THE TALIBAN’S WINNING STRATEGY IN AFGHANISTAN

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The political dynamics of Afghanistan are realigning themselves in the wake of the US departure. The two biggest contenders native to their own land; on the one hand, the de facto Afghan Government is struggling to hold its rule while, on the other hand, the shadow government of the Taliban is positioning itself at the centre of the new power structure.

The situation in Afghanistan continues to deteriorate; the Taliban-led insurgency retains control of the strategic initiative, and the International Coalition (IC) lacks clear direction. The insurgency has made significant inroads in the past months, consolidating its grip in the South and East, securing its sanctuary in Pakistan, and opening new fronts in the North. The situation around Kabul is unclear. Taliban leaders are now convinced that the International Coalition will soon be compelled to accept the facts on the ground and abandon Afghanistan in a few years.

The political turmoil that Afghanistan has faced is far greater than the wars that have been waged on its ground. The cycle of turbulence that started in 1992 with the Afghan civil war has fundamentally weakened the local cohesion and peaceful transfer of power among its factions. The landscape showed hope for change when in 2004 Hamid Karzai got elected as a president of Afghanistan.

The start of his regime provided countless opportunities for progress with aid and development projects being pooled in from the US and the international communities. However, the Afghan administration’s incompetency proven ineffective further by the never ending threat of violence made the region remained bound by the shackles of regression.

Since the Bush administration’s departure, the United States has tried to develop a strategy for defeating the Taliban. Nonetheless, the recent initiatives lack coherence and do not offer a credible response to the advance of the insurgency. Worse, while some measures are useful, others are potentially dangerous and could very well accelerate the pace at which the Taliban gain ground. The biggest mistake is to concentrate reinforcements in the South, while failing to react quickly and decisively to stop Taliban inroads in the North, where success now would be readily achievable.

The Taliban’s strength explains why the reinforcements sent in 2009 i-e the 21,000 troops cannot beat the Taliban in their southern and eastern strongholds. Sealing the border would be politically difficult, and the burden of doing so would fall primarily on the United States. In addition, it would take time, since the Taliban have the momentum. Defeating the Taliban would require at least 100,000 new reinforcements as long as the Afghan–Pakistani border remained open to insurgents. Neither the United States nor NATO is willing or able to pay the human and fiscal costs of reinforcements at this level. Even if they were, sealing the border would be extremely difficult in political and military terms.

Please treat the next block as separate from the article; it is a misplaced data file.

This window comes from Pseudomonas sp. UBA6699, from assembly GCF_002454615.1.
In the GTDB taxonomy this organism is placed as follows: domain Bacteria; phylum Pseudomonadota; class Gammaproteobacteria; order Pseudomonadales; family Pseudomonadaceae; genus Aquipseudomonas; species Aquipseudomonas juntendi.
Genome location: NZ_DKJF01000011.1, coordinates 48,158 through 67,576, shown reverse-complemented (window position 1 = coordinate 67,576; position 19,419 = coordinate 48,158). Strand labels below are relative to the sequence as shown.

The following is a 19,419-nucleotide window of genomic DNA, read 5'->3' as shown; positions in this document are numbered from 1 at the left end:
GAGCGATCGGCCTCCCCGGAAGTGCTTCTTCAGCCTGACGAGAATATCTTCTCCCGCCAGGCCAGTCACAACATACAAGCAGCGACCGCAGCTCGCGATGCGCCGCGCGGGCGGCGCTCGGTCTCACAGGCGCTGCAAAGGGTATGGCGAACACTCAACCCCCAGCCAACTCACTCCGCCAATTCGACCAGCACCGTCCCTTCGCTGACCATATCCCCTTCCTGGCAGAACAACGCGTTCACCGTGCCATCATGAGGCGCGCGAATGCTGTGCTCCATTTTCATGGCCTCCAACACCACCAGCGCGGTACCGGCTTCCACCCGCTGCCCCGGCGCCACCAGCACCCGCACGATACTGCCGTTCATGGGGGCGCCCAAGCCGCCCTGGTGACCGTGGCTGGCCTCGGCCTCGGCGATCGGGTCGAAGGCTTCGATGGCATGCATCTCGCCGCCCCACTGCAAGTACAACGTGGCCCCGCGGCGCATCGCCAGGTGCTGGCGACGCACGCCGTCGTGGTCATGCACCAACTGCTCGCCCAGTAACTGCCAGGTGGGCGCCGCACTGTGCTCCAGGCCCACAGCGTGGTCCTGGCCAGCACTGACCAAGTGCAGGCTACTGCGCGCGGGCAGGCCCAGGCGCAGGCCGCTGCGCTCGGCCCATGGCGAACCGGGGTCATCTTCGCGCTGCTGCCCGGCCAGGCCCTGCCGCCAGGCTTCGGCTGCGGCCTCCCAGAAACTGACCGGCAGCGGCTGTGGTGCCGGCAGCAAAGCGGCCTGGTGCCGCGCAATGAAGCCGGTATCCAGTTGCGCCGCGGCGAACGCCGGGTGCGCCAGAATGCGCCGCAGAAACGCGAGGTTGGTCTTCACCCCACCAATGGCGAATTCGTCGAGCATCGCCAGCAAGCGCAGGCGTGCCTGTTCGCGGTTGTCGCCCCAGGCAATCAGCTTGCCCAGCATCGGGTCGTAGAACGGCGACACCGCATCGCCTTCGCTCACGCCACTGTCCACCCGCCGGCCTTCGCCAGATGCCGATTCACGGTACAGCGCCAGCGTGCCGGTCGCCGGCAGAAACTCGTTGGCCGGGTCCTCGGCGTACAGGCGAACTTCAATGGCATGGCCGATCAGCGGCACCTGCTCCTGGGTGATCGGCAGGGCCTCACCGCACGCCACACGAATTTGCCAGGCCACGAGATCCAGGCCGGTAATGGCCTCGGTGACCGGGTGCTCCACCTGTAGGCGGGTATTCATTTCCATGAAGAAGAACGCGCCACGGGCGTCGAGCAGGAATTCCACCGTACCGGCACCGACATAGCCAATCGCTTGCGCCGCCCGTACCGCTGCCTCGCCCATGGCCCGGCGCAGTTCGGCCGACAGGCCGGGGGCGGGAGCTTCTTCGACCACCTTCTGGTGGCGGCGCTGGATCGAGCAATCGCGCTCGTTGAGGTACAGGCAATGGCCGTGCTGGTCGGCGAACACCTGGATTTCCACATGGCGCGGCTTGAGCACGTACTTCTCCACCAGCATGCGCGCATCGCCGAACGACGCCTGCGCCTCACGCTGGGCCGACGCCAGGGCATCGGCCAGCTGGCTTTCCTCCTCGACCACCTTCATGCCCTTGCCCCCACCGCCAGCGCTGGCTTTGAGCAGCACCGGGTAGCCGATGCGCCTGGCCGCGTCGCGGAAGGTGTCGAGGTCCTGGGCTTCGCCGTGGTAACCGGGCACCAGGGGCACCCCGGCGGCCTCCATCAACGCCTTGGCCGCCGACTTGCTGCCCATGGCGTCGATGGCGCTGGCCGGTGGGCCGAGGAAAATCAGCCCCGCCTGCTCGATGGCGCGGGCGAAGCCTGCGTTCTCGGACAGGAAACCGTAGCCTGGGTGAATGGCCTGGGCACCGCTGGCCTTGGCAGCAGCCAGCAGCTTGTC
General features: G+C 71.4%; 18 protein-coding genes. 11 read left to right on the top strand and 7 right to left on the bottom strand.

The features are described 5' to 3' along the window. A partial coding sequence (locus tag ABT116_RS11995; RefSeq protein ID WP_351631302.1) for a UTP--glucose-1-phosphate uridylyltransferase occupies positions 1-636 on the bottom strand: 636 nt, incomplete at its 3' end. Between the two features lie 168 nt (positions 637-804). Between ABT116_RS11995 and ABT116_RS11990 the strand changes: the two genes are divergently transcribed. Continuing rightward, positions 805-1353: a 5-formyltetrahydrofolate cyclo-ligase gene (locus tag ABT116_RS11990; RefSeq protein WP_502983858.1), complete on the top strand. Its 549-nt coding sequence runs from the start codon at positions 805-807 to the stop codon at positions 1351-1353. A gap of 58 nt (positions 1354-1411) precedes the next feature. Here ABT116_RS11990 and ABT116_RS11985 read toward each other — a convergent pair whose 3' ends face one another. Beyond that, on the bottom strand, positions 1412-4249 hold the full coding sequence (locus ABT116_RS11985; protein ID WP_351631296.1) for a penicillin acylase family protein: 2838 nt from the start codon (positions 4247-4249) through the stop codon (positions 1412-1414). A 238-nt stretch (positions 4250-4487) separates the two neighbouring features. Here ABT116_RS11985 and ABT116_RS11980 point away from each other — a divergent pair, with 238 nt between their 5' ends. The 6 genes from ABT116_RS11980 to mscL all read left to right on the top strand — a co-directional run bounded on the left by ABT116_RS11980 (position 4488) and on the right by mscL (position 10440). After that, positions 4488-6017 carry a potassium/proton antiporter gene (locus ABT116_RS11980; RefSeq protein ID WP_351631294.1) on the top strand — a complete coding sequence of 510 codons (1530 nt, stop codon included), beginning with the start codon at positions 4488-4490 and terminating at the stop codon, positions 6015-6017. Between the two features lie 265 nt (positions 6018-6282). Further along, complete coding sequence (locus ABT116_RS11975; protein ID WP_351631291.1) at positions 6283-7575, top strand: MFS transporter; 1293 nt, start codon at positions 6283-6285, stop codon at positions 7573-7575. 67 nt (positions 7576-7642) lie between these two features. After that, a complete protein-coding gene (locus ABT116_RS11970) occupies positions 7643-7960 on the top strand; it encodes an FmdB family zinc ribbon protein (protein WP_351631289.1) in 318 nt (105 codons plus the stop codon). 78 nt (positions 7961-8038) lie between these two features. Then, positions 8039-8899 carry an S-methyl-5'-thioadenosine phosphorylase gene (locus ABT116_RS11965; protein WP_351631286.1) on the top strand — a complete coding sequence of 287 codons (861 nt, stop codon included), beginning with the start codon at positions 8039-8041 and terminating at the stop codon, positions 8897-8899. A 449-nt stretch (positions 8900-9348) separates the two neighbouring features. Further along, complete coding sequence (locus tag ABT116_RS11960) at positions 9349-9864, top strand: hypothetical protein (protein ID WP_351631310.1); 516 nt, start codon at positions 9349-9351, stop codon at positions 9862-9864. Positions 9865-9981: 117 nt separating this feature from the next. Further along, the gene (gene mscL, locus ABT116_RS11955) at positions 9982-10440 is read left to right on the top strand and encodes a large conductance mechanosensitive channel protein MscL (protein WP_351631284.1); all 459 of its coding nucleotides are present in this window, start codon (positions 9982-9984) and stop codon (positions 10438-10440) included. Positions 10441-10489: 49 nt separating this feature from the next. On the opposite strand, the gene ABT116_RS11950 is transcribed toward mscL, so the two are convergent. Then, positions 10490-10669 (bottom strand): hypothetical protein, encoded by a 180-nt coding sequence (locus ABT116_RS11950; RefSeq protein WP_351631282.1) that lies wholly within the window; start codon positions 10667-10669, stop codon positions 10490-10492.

It was these roadblocks that were identified in the new code of conduct that resulted positively to change the dynamics of the Taliban. For the first time, a progressive change was observed in their organizational structure that brought them from hidden behind a curtain of accusations towards a multidimensional front capable of gaining public trust and become a voice opposing the central.

Where, on the one hand, the Taliban were emerging, the other side of the coin was flipping for the US. The public support that the US had so craftily gained started to lose its momentum. From 2011 to 2012, the US worked its best to undermine the Taliban operations it gained on initial ground working to gain the trust of the local. However, the tide turned an ugly face when in 2011 a video went viral that showed the US marines disrespecting fallen bodies of Taliban insurgents. In light of this, the Taliban issued a statement condemning the act as in contradiction with all human and ethical norms.

This led to a growing anti-American sentiment in Afghanistan which only became more prevalent in years to come. In 2012 at a US base in Afghanistan copies of the Quran was burned which outraged the nation resulting in raging riots though out the country. These incidents were followed by numerous more and only contributed to highlighting the new Taliban narrative that the US is only working in demolishing the religious cause of Islam.

With the US ready to carry out its withdrawal from Afghanistan, it started to change its strategy with the Taliban. Instead of throwing them on the sidelines, it initiated a series of direct talks to negotiate the terms of future governance. Often times these meetings are being carried out without the involvement of the central Government, which not only legitimizes the authority of the Taliban but also represents the inefficacy of the current Afghan Government.

What this means for the Taliban is an opportunity to have a stake in the political landscape of their own homeland. Over the years they have transformed not only themselves but also the ideologies that they were previously recognized for. Now two decades later they have established themselves as an organization rooted in the ground aiming to stay and maintain a notable presence in the future of Afghanistan.

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